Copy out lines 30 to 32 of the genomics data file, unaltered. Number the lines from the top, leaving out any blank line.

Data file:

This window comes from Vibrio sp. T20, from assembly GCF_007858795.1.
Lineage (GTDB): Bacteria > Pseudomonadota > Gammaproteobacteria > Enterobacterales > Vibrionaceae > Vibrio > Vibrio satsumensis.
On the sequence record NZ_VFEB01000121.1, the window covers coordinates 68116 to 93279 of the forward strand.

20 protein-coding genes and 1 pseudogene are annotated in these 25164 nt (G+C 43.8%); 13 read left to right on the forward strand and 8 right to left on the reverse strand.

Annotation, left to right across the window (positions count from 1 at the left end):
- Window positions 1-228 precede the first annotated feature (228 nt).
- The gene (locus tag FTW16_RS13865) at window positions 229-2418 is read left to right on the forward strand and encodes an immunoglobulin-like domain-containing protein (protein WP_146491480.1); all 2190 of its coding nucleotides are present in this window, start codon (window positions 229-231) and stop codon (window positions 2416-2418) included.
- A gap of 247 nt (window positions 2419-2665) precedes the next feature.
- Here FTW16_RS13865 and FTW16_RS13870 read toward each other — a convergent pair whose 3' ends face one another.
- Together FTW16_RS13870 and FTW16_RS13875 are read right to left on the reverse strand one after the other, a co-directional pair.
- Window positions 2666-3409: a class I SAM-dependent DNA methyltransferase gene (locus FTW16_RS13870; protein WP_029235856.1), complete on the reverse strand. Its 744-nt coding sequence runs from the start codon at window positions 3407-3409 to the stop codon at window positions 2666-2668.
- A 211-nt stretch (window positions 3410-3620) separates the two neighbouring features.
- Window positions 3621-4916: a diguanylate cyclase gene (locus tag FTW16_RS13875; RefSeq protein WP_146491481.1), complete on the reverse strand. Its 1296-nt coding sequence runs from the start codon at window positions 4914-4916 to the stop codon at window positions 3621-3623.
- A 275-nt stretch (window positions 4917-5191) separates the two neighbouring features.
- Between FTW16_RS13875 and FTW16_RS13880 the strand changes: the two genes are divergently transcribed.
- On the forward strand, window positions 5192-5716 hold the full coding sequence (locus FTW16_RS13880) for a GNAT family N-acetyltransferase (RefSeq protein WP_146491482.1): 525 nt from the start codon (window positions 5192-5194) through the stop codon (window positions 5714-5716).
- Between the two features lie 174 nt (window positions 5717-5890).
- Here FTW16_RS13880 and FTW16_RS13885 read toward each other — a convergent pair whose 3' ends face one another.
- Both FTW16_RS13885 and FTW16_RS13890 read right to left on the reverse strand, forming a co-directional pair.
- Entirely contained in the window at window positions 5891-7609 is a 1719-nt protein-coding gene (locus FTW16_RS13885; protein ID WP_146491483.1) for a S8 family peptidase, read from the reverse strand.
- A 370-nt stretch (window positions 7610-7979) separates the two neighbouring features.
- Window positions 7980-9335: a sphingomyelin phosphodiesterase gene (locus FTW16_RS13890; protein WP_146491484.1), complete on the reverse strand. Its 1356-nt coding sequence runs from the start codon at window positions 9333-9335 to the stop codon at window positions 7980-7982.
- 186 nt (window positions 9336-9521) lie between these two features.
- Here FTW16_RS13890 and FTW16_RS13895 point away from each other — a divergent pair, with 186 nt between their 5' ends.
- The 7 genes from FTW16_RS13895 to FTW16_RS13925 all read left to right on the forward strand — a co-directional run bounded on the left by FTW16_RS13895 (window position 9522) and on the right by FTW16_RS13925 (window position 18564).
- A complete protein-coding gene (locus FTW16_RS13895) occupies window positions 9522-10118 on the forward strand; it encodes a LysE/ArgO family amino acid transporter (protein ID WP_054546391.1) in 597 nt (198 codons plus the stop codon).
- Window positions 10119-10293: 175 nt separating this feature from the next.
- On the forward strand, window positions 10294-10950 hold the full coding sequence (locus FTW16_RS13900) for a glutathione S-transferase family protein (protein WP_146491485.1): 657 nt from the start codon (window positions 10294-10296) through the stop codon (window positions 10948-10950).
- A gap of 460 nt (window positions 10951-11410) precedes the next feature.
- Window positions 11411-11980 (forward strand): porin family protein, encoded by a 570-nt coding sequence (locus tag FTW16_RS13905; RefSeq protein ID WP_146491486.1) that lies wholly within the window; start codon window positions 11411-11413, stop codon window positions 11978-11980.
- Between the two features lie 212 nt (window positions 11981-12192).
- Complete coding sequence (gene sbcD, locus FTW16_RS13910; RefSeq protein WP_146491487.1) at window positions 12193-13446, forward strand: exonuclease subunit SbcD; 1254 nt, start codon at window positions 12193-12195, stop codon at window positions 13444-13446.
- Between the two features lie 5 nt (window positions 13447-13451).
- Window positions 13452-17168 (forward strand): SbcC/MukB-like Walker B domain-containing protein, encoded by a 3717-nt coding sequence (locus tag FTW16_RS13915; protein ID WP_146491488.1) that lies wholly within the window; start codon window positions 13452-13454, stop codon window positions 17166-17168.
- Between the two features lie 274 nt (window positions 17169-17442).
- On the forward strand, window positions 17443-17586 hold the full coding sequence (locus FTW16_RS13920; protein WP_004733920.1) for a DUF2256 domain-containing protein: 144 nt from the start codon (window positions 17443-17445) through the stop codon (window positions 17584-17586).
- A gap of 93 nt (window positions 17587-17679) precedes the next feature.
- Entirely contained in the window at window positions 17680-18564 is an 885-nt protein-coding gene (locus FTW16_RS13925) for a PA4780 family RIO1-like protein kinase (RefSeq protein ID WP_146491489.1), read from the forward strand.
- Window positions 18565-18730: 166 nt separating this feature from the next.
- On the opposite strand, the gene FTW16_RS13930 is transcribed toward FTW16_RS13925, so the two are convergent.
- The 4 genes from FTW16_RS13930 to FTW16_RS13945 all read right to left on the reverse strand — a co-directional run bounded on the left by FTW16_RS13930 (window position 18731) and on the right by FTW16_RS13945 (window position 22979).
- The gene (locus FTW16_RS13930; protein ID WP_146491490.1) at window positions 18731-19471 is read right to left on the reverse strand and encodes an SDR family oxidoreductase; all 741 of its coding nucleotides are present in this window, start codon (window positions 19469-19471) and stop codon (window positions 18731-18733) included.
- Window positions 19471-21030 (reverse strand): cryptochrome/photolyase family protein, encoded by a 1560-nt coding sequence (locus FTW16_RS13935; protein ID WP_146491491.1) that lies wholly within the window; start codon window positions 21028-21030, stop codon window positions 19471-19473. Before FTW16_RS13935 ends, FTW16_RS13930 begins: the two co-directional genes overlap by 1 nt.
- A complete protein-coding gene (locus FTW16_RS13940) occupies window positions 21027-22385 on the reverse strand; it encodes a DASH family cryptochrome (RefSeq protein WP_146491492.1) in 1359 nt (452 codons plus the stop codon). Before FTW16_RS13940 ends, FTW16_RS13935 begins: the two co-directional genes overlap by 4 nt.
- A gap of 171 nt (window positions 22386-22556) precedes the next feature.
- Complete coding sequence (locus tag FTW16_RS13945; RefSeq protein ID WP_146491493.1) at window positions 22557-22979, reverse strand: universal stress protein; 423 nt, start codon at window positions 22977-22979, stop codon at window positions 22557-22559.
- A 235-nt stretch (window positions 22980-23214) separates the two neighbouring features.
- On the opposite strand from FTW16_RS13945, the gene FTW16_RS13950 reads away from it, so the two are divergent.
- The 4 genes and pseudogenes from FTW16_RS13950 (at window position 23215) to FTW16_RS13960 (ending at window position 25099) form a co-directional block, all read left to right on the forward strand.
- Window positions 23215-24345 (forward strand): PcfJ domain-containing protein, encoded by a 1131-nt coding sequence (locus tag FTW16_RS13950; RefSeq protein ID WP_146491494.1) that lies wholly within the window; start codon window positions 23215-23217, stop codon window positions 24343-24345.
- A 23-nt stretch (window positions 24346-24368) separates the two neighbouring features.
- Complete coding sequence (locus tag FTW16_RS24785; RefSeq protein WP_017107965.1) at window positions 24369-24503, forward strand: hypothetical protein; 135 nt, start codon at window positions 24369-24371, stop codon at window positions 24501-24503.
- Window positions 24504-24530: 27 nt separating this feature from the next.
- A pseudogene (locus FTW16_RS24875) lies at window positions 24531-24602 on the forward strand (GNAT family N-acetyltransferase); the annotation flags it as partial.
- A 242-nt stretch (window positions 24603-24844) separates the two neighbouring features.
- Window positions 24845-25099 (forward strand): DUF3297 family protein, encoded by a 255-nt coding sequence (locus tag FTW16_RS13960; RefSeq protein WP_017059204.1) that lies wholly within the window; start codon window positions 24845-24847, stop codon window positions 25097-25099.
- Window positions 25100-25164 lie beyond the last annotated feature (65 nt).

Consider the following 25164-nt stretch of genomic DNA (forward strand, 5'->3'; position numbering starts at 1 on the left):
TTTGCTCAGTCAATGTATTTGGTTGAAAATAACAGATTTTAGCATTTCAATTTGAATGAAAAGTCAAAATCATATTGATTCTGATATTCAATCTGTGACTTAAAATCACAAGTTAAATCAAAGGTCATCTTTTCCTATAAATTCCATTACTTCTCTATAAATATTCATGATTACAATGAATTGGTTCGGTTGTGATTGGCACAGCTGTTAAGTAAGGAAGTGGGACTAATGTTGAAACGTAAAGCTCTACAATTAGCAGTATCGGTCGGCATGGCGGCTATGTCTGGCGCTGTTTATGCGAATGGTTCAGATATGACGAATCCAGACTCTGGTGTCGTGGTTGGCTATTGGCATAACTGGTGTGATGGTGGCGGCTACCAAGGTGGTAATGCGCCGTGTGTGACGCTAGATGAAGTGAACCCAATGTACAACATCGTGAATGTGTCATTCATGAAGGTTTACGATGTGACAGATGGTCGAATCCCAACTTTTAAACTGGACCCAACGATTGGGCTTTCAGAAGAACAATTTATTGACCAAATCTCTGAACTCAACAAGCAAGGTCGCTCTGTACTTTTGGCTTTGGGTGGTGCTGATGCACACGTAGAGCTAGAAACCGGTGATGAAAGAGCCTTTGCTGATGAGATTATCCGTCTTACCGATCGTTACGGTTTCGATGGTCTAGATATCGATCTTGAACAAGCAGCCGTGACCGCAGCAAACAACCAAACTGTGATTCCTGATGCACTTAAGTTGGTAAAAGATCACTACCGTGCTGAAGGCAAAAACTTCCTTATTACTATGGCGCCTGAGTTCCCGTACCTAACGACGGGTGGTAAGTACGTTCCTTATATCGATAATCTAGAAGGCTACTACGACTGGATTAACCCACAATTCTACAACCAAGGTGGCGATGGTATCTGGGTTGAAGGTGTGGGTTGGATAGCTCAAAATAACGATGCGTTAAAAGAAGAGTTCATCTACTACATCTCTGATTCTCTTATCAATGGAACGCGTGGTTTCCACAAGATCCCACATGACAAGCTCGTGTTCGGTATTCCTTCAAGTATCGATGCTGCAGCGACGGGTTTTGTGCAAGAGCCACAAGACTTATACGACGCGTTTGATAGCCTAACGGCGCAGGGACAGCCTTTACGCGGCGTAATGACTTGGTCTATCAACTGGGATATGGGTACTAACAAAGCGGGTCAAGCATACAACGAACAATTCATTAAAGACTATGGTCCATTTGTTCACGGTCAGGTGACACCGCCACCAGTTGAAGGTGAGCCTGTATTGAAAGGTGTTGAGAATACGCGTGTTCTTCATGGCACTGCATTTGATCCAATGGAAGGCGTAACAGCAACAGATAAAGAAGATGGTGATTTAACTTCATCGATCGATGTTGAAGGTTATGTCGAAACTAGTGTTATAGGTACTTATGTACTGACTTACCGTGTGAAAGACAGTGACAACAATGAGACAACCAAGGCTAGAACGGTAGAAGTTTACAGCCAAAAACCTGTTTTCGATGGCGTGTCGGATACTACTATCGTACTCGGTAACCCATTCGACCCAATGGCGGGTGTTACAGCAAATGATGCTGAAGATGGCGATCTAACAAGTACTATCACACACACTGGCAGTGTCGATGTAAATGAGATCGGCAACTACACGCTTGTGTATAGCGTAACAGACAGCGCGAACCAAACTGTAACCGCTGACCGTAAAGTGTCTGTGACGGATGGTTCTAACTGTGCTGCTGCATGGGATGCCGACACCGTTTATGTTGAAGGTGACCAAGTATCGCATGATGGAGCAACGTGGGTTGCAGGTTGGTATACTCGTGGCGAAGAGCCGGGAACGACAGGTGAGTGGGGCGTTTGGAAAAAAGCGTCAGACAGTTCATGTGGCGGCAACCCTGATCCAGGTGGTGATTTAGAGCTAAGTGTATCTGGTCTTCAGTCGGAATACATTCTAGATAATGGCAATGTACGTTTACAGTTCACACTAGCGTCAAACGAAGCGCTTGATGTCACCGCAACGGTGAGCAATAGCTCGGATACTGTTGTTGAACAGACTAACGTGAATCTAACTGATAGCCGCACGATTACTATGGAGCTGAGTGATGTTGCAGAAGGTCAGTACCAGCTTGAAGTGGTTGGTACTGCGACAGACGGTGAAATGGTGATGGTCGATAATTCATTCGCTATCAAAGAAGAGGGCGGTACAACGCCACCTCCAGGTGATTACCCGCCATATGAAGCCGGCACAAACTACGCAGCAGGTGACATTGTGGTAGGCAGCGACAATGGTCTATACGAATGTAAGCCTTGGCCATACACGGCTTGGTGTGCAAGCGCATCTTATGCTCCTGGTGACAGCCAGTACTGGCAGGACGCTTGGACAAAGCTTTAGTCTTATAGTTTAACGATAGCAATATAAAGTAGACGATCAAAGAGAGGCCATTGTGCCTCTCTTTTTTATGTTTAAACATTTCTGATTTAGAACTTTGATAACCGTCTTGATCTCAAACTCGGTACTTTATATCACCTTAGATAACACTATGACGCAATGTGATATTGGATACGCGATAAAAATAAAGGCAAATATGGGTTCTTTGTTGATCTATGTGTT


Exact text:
- Window positions 11411-11980 (forward strand): porin family protein, encoded by a 570-nt coding sequence (locus tag FTW16_RS13905; RefSeq protein ID WP_146491486.1) that lies wholly within the window; start codon window positions 11411-11413, stop codon window positions 11978-11980.
- Between the two features lie 212 nt (window positions 11981-12192).
- Complete coding sequence (gene sbcD, locus FTW16_RS13910; RefSeq protein WP_146491487.1) at window positions 12193-13446, forward strand: exonuclease subunit SbcD; 1254 nt, start codon at window positions 12193-12195, stop codon at window positions 13444-13446.